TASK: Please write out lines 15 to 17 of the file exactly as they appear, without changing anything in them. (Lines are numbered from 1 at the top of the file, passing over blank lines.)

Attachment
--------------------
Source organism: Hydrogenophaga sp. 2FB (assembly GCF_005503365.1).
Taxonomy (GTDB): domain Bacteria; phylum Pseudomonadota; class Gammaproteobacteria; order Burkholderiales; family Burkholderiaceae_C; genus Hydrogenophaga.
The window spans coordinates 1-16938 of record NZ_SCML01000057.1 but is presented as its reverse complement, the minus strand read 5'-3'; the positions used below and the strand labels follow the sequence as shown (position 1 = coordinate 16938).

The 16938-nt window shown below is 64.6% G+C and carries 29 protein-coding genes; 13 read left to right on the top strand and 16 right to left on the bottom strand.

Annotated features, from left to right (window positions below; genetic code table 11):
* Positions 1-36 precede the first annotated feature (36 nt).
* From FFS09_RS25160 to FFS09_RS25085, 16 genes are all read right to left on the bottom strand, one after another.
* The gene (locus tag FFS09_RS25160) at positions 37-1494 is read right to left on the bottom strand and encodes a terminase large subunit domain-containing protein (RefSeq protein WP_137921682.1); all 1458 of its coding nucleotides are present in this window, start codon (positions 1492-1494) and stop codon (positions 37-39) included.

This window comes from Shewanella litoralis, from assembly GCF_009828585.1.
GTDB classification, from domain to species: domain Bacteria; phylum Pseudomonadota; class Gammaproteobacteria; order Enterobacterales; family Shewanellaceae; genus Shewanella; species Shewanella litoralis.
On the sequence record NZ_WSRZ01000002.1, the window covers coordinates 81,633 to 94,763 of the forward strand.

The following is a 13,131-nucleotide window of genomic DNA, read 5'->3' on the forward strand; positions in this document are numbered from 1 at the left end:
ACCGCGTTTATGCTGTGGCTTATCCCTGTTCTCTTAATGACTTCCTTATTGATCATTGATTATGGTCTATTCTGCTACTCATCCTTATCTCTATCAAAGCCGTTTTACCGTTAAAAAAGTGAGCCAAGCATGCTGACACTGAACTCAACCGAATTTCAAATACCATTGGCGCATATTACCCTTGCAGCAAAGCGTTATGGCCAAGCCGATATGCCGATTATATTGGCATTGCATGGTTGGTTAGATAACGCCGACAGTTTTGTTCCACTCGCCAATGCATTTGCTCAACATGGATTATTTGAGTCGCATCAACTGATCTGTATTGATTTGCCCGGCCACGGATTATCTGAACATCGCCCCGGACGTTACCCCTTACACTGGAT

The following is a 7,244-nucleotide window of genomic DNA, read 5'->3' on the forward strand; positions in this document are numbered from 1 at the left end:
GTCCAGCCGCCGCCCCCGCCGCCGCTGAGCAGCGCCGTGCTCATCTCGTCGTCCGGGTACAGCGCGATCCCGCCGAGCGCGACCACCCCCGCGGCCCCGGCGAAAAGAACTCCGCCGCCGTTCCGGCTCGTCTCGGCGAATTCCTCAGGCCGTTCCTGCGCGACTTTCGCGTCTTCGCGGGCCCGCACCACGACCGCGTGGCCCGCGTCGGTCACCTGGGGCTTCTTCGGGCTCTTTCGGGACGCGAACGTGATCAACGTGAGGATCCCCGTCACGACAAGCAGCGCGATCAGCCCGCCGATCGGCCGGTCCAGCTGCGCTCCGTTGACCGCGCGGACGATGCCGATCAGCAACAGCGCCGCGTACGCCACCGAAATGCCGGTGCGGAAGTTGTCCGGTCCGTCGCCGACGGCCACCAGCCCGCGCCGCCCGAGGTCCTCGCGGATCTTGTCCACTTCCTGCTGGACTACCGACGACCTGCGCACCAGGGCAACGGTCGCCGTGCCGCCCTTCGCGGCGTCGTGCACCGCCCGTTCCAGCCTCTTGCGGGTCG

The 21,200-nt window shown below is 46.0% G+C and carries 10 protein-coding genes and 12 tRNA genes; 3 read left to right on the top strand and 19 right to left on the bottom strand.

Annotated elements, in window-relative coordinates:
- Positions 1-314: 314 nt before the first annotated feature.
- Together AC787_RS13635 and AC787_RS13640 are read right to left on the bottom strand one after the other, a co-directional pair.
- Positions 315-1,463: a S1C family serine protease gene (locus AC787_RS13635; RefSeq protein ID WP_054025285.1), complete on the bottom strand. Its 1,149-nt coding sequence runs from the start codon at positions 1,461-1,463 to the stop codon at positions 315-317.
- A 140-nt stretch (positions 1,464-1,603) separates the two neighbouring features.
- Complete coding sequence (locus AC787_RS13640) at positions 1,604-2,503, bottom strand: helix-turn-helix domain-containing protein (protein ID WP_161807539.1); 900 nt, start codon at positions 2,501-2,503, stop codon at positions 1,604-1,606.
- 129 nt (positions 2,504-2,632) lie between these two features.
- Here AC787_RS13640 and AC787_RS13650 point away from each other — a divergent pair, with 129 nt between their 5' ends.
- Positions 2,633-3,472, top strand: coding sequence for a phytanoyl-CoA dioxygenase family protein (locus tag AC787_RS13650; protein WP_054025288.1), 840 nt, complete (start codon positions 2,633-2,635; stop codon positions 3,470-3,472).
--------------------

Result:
GTCCAGCCGCCGCCCCCGCCGCCGCTGAGCAGCGCCGTGCTCATCTCGTCGTCCGGGTACAGCGCGATCCCGCCGAGCGCGACCACCCCCGCGGCCCCGGCGAAAAGAACTCCGCCGCCGTTCCGGCTCGTCTCGGCGAATTCCTCAGGCCGTTCCTGCGCGACTTTCGCGTCTTCGCGGGCCCGCACCACGACCGCGTGGCCCGCGTCGGTCACCTGGGGCTTCTTCGGGCTCTTTCGGGACGCGAACGTGATCAACGTGAGGATCCCCGTCACGACAAGCAGCGCGATCAGCCCGCCGATCGGCCGGTCCAGCTGCGCTCCGTTGACCGCGCGGACGATGCCGATCAGCAACAGCGCCGCGTACGCCACCGAAATGCCGGTGCGGAAGTTGTCCGGTCCGTCGCCGACGGCCACCAGCCCGCGCCGCCCGAGGTCCTCGCGGATCTTGTCCACTTCCTGCTGGACTACCGACGACCTGCGCACCAGGGCAACGGTCGCCGTGCCGCCCTTCGCGGCGTCGTGCACCGCCCGTTCCAGCCTCTTGCGGGTCG

The 21,200-nt window shown below is 46.0% G+C and carries 10 protein-coding genes and 12 tRNA genes; 3 read left to right on the top strand and 19 right to left on the bottom strand.

Annotated elements, in window-relative coordinates: